Duracell Pushes the Idea of Trust in Its First Offbeat Ads From W+K

Plus, a fun glossy catalog

When you’re hacking away at unsightly ear hair, the last thing you want is for the battery in your trimmer to conk out. That would leave you with bushy lobes and broken dreams.

You’d prefer those tiny blades to cut fast and true, the reassuring buzz of your AA-battery-powered device ringing like sweet music in your progressively less-hairy ear. Now you’re ready to take on the big, bad world. See you in hell, unsightly ear hair!

Wieden + Kennedy New York brings this shaggy scenario to life in the ad below, part of its new “Trust Is Power” campaign for Duracell:

Yeah, try plucking those suckers out with tweezers. Ouch! (Not that we’d know about this firsthand.)

“Trust Is Power” represents W+K’s first major push for Duracell since it won the business in October. Previously, the brand worked with Anomaly and targeted viewers’ heartstrings with grandiose Star Wars tie-ins and a particularly uplifting ad about hearing loss. (A holiday-themed effort from W+K, “Duracell Express,” in which the brand delivered free batteries to Midwestern families on Christmas Eve, tried a somewhat lighter tone.)

While the work goes for full-on comedy, there’s a salient point behind the cheeky humor.

“Trust seems in very short supply today,” says Ramon Velutini, Duracell’s vp of marketing. “We wanted to come forward and reassert our position as a power that everyone can trust, every day. We’re taking a lighthearted look at the real issue of trust, because while you do need trustworthy power when you’re climbing K2—the world’s second-highest mountain—you also need it for your game controller and your kids’ toys.”

“Ear Hair” broke Sunday during the the New England Patriots’ triumphant drubbing of the Pittsburgh Steelers in the AFC Championship Game on CBS. (Go Pats!)

A second spot, “New Mom,” casts the C-cell battery as a “soothing cylinder of trust” for young parents:

MJZ director Steve Ayson, whose penchant for delivering laughs powered Samsung and Old Spice campaigns, does a fine job bringing Duracell’s “trust” proposition to life. The ads are fast-paced and fairly amusing, and they make their point without going too far over the (copper) top for their own good.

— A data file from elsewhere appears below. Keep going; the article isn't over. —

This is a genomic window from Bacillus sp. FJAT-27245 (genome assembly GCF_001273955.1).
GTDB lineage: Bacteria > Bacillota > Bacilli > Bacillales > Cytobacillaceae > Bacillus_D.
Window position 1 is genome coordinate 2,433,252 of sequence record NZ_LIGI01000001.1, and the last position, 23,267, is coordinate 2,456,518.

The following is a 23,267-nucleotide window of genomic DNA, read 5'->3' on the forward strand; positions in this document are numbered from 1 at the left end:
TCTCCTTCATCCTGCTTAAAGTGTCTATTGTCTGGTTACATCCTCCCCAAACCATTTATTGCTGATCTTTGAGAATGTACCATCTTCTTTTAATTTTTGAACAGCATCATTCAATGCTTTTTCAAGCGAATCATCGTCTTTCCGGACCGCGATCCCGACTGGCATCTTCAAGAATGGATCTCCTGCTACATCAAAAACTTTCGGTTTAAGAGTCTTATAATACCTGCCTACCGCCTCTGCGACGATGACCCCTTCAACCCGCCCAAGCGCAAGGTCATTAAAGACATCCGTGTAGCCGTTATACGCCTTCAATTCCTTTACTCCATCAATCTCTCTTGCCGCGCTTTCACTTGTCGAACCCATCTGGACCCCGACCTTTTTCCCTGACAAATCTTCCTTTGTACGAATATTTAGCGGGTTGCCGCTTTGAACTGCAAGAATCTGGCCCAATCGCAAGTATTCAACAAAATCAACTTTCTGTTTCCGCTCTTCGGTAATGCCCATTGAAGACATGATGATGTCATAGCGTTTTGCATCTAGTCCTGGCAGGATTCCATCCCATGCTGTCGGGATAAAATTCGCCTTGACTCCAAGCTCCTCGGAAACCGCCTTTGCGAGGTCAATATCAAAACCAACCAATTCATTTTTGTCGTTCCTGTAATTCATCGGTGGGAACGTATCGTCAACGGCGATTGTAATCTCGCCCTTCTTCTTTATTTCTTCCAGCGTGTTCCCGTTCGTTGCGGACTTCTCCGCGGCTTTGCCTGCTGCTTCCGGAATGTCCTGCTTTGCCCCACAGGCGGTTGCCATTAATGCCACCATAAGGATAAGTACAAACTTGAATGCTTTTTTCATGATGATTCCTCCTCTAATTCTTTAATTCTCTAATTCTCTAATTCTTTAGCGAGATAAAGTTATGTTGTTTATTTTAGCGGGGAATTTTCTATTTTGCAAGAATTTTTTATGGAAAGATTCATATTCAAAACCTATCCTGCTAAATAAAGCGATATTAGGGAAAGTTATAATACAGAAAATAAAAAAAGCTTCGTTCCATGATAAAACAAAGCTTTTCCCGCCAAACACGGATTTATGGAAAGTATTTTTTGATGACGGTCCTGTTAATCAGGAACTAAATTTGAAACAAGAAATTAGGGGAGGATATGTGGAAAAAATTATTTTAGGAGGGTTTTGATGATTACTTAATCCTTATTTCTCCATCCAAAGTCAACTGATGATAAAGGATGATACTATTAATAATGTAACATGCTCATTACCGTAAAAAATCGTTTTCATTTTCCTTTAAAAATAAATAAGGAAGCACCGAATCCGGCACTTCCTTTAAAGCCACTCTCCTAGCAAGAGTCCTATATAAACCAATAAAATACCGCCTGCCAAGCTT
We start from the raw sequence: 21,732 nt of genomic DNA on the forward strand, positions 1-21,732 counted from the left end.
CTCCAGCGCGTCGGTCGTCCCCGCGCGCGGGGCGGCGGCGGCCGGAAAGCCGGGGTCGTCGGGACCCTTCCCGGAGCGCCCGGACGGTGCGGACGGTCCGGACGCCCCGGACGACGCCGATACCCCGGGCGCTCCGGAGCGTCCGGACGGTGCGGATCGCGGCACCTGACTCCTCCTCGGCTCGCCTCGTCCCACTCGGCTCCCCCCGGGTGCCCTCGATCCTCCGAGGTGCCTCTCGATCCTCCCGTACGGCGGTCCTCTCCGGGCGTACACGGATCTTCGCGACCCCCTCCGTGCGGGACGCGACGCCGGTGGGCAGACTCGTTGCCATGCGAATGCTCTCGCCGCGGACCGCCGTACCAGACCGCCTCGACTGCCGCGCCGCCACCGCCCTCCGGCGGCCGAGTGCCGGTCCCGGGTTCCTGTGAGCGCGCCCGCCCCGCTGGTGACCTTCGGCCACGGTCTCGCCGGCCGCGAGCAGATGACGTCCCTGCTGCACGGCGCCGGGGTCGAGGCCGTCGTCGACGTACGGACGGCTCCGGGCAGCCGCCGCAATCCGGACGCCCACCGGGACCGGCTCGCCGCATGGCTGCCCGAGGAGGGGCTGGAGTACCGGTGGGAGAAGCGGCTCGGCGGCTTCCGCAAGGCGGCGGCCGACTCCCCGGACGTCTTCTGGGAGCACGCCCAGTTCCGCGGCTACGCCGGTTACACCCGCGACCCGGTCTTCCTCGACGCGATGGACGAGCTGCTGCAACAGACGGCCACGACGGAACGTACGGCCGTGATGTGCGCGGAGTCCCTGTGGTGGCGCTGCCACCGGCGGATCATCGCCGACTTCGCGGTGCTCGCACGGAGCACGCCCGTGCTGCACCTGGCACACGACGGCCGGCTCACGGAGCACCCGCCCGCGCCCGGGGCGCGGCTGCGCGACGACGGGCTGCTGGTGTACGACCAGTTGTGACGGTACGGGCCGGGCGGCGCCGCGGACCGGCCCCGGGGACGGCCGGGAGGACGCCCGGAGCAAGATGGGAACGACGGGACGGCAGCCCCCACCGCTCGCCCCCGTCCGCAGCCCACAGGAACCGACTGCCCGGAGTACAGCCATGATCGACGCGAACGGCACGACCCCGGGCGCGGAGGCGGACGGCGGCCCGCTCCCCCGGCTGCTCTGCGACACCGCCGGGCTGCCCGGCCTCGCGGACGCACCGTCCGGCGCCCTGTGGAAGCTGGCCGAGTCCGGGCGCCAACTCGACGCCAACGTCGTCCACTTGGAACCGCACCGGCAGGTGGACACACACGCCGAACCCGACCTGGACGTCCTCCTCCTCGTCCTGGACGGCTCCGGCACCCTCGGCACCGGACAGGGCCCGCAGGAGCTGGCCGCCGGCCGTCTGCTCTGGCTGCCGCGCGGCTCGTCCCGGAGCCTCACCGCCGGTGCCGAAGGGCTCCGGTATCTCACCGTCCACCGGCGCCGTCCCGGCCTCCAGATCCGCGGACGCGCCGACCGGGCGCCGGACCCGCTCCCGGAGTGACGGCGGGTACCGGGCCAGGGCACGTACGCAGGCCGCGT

Meanwhile, Duracell also created a 147-page catalog (posted on Instagram too,) with battery facts, tips on cooking, camping, gaming and parenting, and self-aware copy lines like “An entire catalog devoted to eight batteries. Are we overdoing it? Yes, we are.” Some dude with a battery-powered ham slicer shows up a lot. There’s also a house made of 9-volt batteries.

Now, “Trust” might seem like an overly obvious positioning. But all kidding aside, when you’re shaving an ear, or in the midst of any mundane task of personal significance, it’s comforting to know your batteries (at least according to these ads) won’t let you down.

“We wanted to move away from Duracell playing a tiny role in a big hyperbolic moment to Duracell playing a huge and trusted part in many small, everyday moments,” says W+K creative director Jaclyn Crowley.

By focusing on the micro, the campaign might pack just enough power to help differentiate the brand in an increasingly tough marketplace.

Client: Duracell

—Project Name: Trust is Power TV

Agency: Wieden + Kennedy New York
Executive Creative Director: Karl Lieberman
Creative Director: Jaclyn Crowley
Creative Director: Eric Helin
Copywriters: Luke Sacherman, Howard Finkelstein
Art Directors: Kate Placentra, Grant Mason
Head of Integrated Production: Nick Setounski
Executive Producer: Alison Hill
Associate Producer: Kweku Taylor-Hayford
Director of Brand Strategy: Dan Hill
Strategy Director: Sean Staley
Brand Strategist: Cristina Pansolini
Account Team: Mike Welch, Meghan Mullen, Jamie Robinson
Media Director: David Stopforth
Comms Planner: Stuart Augustine
Business Affairs: Michael Moronez, Brit Fryer
Project Manager: Ava Rant
Traffic Managers: Sonia Bisono, Andy Hume